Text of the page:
Pictures taken by me a few months back showing the Barlow train shed and the extension.
http://img180.imageshack.us/img180/4559/awj7.jpg

http://img148.imageshack.us/img148/3118/bhv6.jpg

http://img100.imageshack.us/img100/2088/cbq6.jpg

http://img169.imageshack.us/img169/9352/dpa8.jpg



Its quite a lot to get around so hopefully that all made sense :D

Grumpy
Nov 13, 2006, 3:08 PM
[COLOR="Blue"]Several european countries are currently working on the extension and the modernization of their high-speed railways. Next year promises to be memorable with significant improvements in France, the Netherlands and the UK.

I guess you forgot about Belgium where already two lines are operative and in 2007 two more will be opened.

@ nick_taylor , wouldn't have a detailed map from the CTRL line from Ashford to Stratford + what is the purpose of a station in Ebbsfleet ??

nito
Nov 13, 2006, 5:46 PM
Its actually quite hard to find a good map of the project - there is a set of maps showing every 10km but that was on the old CTRL website and it doesn't exist any more!

http://www.dft.gov.uk/stellent/groups/dft_railways/documents/graphic/dft_railways_035479-1.jpg


Ebbsfleet is being built for several reasons:
- Possible future ECML connections that by-pass London altogether (although that is unlikely any time soon)
- Acting as a catalyst for the Thames Gateway project...
- A station that provides HSR services to London (ie no need to get on the slower current commuter lines - hence the Shinkansen services) or to Paris (no need to drive further south to Ashford or go into London - less car journeys and more train journeys)




The BBC have some good info on the station:

On 12th September 2006, another chapter in the story of the Channel Tunnel Rail Link was completed - as work on the £100 million Ebbsfleet International Station came to an end. The map shows how Ebbsfleet will link to London and the Continent.
http://www.bbc.co.uk/kent/content/images/2006/09/12/ebbsfleet_map_470x355.gif

An artist's impression of how Ebbsfleet International Station will look in 2007, when Eurostar trains will run from St Pancras International to the Continent, via Ebbsfleet and Ashford.
http://www.bbc.co.uk/kent/content/images/2006/09/12/ebbsfleet_impression_470x355.jpg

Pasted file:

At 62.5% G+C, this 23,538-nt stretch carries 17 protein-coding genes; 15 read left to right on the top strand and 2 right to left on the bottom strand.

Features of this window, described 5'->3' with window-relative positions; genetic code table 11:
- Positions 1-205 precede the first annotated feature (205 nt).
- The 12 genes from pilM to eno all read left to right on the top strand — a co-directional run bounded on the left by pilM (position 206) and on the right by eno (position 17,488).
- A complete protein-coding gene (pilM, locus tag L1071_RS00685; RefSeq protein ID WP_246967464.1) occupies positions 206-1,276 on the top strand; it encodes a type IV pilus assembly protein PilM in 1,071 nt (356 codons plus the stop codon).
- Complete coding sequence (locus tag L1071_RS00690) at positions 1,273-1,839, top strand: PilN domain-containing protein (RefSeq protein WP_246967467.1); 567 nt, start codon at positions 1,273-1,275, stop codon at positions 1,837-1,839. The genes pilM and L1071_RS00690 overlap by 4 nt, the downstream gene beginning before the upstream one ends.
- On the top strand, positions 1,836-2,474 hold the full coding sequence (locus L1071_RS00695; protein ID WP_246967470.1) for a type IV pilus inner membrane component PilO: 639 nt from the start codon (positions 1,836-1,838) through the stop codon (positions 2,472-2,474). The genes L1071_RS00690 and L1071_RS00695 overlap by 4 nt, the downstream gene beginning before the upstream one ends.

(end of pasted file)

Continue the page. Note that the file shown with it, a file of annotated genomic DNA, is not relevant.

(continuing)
2003: this image shows work to push into place a new, 9,000 tonne bridge for the existing North Kent Line near Ebbsfleet. The new bridge was needed to allow the high-speed line to run underneath. (LCR/QA Photos)
http://www.bbc.co.uk/kent/content/images/2006/09/12/ebbsfleet_new_bridge_470x355.jpg

July 2004: this photo shows the early stages of construction of the station. The massive slab which crosses the high-speed line is in place, while construction of the main station building and platforms progresses. Photo: LCR/QA Photos
http://www.bbc.co.uk/kent/content/images/2006/09/12/ebbsfleet_slab_2004_470x355.jpg

2005: aerial view, looking towards the Thames. Much of the key structures are in place, but the is still much evidence of earthworks etc. (LCR/Hawk Editions)
http://www.bbc.co.uk/kent/content/images/2006/09/12/ebbsfleet_aerial_2005_470x355.jpg

Early 2006: this photo shows track and overhead power lines for the train in place. The track machine is on the 'link' which connects the high-speed line with the existing North Kent Line. (LCR/Ros Orpin)
http://www.bbc.co.uk/kent/content/images/2006/09/12/ebbsfleet_track_2006_470x355.jpg

Aerial shot in May 2006, showing the station nearing completion with car parks in place. (LCR/Hawk Editions) nick_taylor: The Thames Tunnel is visible, as is the Thames itself - this entire area will become part of a new hub and major transport interchange. The car park is for people to drive to Ebbsfleet rather than going further south to Ashford or into London to get on the Eurostar
http://www.bbc.co.uk/kent/content/images/2006/09/12/ebbsfleet_aerial_2006_470x355.jpg

18th July 2006: London & Continental Railways, the company behind the Channel Tunnel Rail Link, unveiled a plaque as part of a ceremony to remember Pocahontas, the famous North American Indian who is buried near Ebbsfleet International Station.
http://www.bbc.co.uk/kent/content/images/2006/09/12/ebbsfleet_pocahontas_470x323.jpg